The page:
In an era when more and more collection of personal comics papers are being given to scholarly institutions (Columbia’s Karen Green and OSU’s Jenny Robb being among the leaders of this particular movement) it came as a bit of a surprise to be reminded where Stan Lee’s papers are housed: Laramie, WY. Sequential Tart’s Katie Frank made the arduous journey to the archive at the University of Wyoming, braving raging rivers, scaling giant redwoods and sustained on morning dew from maple leaves, but she made it.
by Pam Auditore Among the faux Heroes in spandex came a true, real life one, in suit and tie, to San Diego’s Comic-Con one Saturday morning. Representative John Lewis, Democrat, of the Congressional 5th District of Georgia, and sole surviving speaker of the 1963 Freedom March on Washington, made his Comic-Con debut promoting his autobiographical […]
One of the leaders of the protest movement against a Dutch newspaper publishing cartoons of the prophet Muhammad—protests which killed scores f people and engulfed the entire Islamic world in violence and protest—now says he was wrong. Ahmad Akkari, now 35, says he was way offbase when he led the protests.
March: Volume 1 has already had pretty huge success since its release at Comic-Con—and last night it got one of the ultimate media accolades—a slot on The Colbert Report. Stephen Colbert grilled the civil rights icon on wether graphic novels were serious enough for the Civil Rights movement—but you know, disparagement is Colbert speak for […]
Well that’s the short hand version. Basically, back in the 90s, Jim Lee bought two piece of Jack Kirby art. At the time everyone was unaware of the backstory as to how they were created: as told in fictionalized form in the Best-Picture winning film Argo, Kirby had created the concept art for a film […]
From 1983 until 1997, Mary Mashcal assembled an extensive collection of memorabilia and aritifacts, filling virtually every room of her Golden Hill home with historic documents, banners, posters, and books. Her collection eventually became the Women’s Museum of California, located in the former Naval Training Center in Point Loma, San Diego. This summer, another historian, […]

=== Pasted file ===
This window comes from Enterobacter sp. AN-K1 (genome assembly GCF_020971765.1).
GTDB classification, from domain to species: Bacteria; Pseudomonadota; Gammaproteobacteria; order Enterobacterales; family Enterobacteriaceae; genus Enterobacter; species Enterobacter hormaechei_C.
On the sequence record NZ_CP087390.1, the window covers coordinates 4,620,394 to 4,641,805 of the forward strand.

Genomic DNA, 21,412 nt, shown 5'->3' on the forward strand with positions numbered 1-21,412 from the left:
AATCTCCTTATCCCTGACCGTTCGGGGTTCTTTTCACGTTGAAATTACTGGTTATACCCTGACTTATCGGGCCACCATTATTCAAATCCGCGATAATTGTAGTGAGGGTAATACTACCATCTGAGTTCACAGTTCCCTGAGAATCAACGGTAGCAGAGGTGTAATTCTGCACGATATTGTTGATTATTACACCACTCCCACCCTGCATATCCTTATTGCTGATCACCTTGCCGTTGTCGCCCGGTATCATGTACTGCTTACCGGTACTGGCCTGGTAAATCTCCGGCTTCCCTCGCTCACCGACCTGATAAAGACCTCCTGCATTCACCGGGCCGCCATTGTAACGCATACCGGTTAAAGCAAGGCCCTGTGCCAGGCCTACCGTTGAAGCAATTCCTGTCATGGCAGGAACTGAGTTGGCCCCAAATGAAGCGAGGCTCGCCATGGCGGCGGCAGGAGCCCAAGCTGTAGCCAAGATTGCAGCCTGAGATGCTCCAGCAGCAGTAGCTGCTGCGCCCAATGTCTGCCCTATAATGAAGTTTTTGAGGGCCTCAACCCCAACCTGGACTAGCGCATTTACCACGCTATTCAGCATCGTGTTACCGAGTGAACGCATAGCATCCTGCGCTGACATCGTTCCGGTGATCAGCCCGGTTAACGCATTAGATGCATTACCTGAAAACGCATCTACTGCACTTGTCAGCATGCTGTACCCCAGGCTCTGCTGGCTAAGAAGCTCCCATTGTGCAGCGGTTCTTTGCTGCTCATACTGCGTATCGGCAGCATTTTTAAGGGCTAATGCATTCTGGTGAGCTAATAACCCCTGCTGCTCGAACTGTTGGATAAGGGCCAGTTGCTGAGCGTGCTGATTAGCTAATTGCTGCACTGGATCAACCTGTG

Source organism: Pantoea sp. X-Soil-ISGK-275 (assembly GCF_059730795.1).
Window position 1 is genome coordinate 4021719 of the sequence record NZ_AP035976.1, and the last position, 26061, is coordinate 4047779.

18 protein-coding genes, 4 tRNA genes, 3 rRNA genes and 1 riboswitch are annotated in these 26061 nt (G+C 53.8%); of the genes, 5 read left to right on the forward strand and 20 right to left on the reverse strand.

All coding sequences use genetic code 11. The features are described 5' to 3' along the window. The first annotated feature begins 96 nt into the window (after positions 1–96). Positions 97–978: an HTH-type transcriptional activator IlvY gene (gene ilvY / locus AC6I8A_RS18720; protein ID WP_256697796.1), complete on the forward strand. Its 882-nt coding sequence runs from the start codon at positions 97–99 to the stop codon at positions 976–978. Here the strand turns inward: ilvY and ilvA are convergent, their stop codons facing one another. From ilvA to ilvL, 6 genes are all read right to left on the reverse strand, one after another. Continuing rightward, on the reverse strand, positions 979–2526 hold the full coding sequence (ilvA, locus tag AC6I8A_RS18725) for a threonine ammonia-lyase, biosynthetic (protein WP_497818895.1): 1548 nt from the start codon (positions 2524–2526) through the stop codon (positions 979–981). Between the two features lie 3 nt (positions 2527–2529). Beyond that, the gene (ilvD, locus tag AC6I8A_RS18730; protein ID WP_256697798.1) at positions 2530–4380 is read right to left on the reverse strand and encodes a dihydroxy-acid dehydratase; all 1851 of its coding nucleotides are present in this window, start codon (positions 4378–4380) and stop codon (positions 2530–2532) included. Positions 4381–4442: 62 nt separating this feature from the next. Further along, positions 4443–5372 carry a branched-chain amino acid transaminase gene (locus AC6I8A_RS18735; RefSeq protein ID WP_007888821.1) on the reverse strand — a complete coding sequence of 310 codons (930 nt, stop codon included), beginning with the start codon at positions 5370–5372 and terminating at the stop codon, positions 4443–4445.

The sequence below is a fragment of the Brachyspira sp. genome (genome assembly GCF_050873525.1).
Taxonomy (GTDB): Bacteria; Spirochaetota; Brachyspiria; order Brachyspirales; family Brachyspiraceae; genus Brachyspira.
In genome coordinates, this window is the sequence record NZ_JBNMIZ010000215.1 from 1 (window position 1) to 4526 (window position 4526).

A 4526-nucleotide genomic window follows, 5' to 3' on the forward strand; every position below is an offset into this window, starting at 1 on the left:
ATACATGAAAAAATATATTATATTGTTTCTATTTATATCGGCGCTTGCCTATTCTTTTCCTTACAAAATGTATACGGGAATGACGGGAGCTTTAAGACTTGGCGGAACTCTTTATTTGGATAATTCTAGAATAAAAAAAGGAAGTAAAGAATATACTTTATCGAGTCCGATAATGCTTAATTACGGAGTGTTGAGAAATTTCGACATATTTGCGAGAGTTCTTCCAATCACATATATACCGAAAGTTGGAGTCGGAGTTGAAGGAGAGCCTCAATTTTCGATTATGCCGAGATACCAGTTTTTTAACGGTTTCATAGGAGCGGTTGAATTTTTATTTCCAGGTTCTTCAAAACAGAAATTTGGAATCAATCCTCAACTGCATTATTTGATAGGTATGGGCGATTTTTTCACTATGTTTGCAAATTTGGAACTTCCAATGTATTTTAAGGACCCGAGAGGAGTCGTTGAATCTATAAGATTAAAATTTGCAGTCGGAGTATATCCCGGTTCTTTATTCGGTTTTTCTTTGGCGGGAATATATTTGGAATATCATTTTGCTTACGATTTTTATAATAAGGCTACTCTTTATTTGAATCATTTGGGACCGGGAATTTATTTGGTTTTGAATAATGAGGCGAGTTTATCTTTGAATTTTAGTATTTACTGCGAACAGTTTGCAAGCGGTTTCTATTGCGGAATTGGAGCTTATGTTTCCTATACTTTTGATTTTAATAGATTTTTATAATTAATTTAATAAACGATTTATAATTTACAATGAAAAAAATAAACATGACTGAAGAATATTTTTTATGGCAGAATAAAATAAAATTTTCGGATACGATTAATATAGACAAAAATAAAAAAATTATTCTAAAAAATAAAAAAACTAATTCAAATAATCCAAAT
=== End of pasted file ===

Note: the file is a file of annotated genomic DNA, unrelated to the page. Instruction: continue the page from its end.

Thanks to Sarrah Horrocks, this undated but 80s ish photo of Jim Steranko and Jack Kirby shows that Steranko-ing has a long, proud tradition. Steranko has recently gained a whole new audience with his addictive Twitter feed which includes stories of escape tricks, comics history and general “I was there” testimony—although it has yet to […]
The University Press of Mississippi has published many excellent scholarly works on comics and here’s a new one: The Superhero Reader, a volume of critical essays edited by Charles Hatfield, Jeet Heer, and Kent Worcester with a cover by Dean Haspiel. After reading the description, I’m sold. The book is available now. The Superhero Reader […]
The second issue of Occupy Comics is coming, they’ve sent out an lengthy excerpt of a lengthier essay by Moore on Superman, comics Original Sin and more. Excerpts from BUSTER BROWN AT THE BARRICADES by Alan Moore [excerpt from Part 3] Cover of “Spicy Mystery Stories.” December 1935. With the end of Prohibition during 1933, […]
I had about 20 posts in various stages on gender issues this week…let’s put them all into one big roil, complete with shocking personal confessions: § Villain Month is for boys: When the New 52 rolled out two years ago (!?!) it was pointed out that there was a lone female creator: inker Sandra Hope. […]
In 1978 Stan Lee was the publisher of Marvel Comics, and Jenette Kahn was the publisher of DC, and together they made a speech at Temple University on the occasion of the oversized epic Superman Vs Muhammed Ali, which was termed of equal value to the Sistine Chapel. I like that comic, but even I […]